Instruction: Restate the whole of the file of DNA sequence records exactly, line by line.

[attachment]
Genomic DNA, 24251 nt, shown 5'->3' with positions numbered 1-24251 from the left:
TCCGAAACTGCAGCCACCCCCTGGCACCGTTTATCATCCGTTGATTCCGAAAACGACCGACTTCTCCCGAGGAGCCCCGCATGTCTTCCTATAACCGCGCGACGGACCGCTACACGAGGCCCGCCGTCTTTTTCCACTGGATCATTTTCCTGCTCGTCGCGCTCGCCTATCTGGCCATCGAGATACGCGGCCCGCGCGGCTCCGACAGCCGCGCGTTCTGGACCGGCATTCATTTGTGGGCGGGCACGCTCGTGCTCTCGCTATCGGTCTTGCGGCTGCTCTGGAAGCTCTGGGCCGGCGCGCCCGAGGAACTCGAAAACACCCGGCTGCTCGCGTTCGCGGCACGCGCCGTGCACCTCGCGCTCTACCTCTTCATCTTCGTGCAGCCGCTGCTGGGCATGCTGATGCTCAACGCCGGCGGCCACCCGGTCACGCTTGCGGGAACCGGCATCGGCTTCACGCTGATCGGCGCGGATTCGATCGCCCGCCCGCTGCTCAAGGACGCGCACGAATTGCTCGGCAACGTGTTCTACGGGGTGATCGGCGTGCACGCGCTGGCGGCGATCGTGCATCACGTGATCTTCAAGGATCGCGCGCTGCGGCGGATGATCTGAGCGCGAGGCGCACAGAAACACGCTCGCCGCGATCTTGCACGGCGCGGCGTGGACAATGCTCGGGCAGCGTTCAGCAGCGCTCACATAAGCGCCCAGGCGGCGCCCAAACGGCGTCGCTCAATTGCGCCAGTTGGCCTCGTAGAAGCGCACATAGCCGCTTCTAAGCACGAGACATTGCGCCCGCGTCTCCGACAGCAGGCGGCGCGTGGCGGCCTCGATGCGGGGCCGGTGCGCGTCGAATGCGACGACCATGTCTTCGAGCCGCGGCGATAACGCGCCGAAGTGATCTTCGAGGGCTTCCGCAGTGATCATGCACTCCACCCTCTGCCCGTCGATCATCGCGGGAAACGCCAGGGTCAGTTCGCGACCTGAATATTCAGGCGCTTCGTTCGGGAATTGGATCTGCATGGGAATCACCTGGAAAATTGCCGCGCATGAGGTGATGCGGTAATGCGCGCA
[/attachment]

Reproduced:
Genomic DNA, 24251 nt, shown 5'->3' with positions numbered 1-24251 from the left:
TCCGAAACTGCAGCCACCCCCTGGCACCGTTTATCATCCGTTGATTCCGAAAACGACCGACTTCTCCCGAGGAGCCCCGCATGTCTTCCTATAACCGCGCGACGGACCGCTACACGAGGCCCGCCGTCTTTTTCCACTGGATCATTTTCCTGCTCGTCGCGCTCGCCTATCTGGCCATCGAGATACGCGGCCCGCGCGGCTCCGACAGCCGCGCGTTCTGGACCGGCATTCATTTGTGGGCGGGCACGCTCGTGCTCTCGCTATCGGTCTTGCGGCTGCTCTGGAAGCTCTGGGCCGGCGCGCCCGAGGAACTCGAAAACACCCGGCTGCTCGCGTTCGCGGCACGCGCCGTGCACCTCGCGCTCTACCTCTTCATCTTCGTGCAGCCGCTGCTGGGCATGCTGATGCTCAACGCCGGCGGCCACCCGGTCACGCTTGCGGGAACCGGCATCGGCTTCACGCTGATCGGCGCGGATTCGATCGCCCGCCCGCTGCTCAAGGACGCGCACGAATTGCTCGGCAACGTGTTCTACGGGGTGATCGGCGTGCACGCGCTGGCGGCGATCGTGCATCACGTGATCTTCAAGGATCGCGCGCTGCGGCGGATGATCTGAGCGCGAGGCGCACAGAAACACGCTCGCCGCGATCTTGCACGGCGCGGCGTGGACAATGCTCGGGCAGCGTTCAGCAGCGCTCACATAAGCGCCCAGGCGGCGCCCAAACGGCGTCGCTCAATTGCGCCAGTTGGCCTCGTAGAAGCGCACATAGCCGCTTCTAAGCACGAGACATTGCGCCCGCGTCTCCGACAGCAGGCGGCGCGTGGCGGCCTCGATGCGGGGCCGGTGCGCGTCGAATGCGACGACCATGTCTTCGAGCCGCGGCGATAACGCGCCGAAGTGATCTTCGAGGGCTTCCGCAGTGATCATGCACTCCACCCTCTGCCCGTCGATCATCGCGGGAAACGCCAGGGTCAGTTCGCGACCTGAATATTCAGGCGCTTCGTTCGGGAATTGGATCTGCATGGGAATCACCTGGAAAATTGCCGCGCATGAGGTGATGCGGTAATGCGCGCA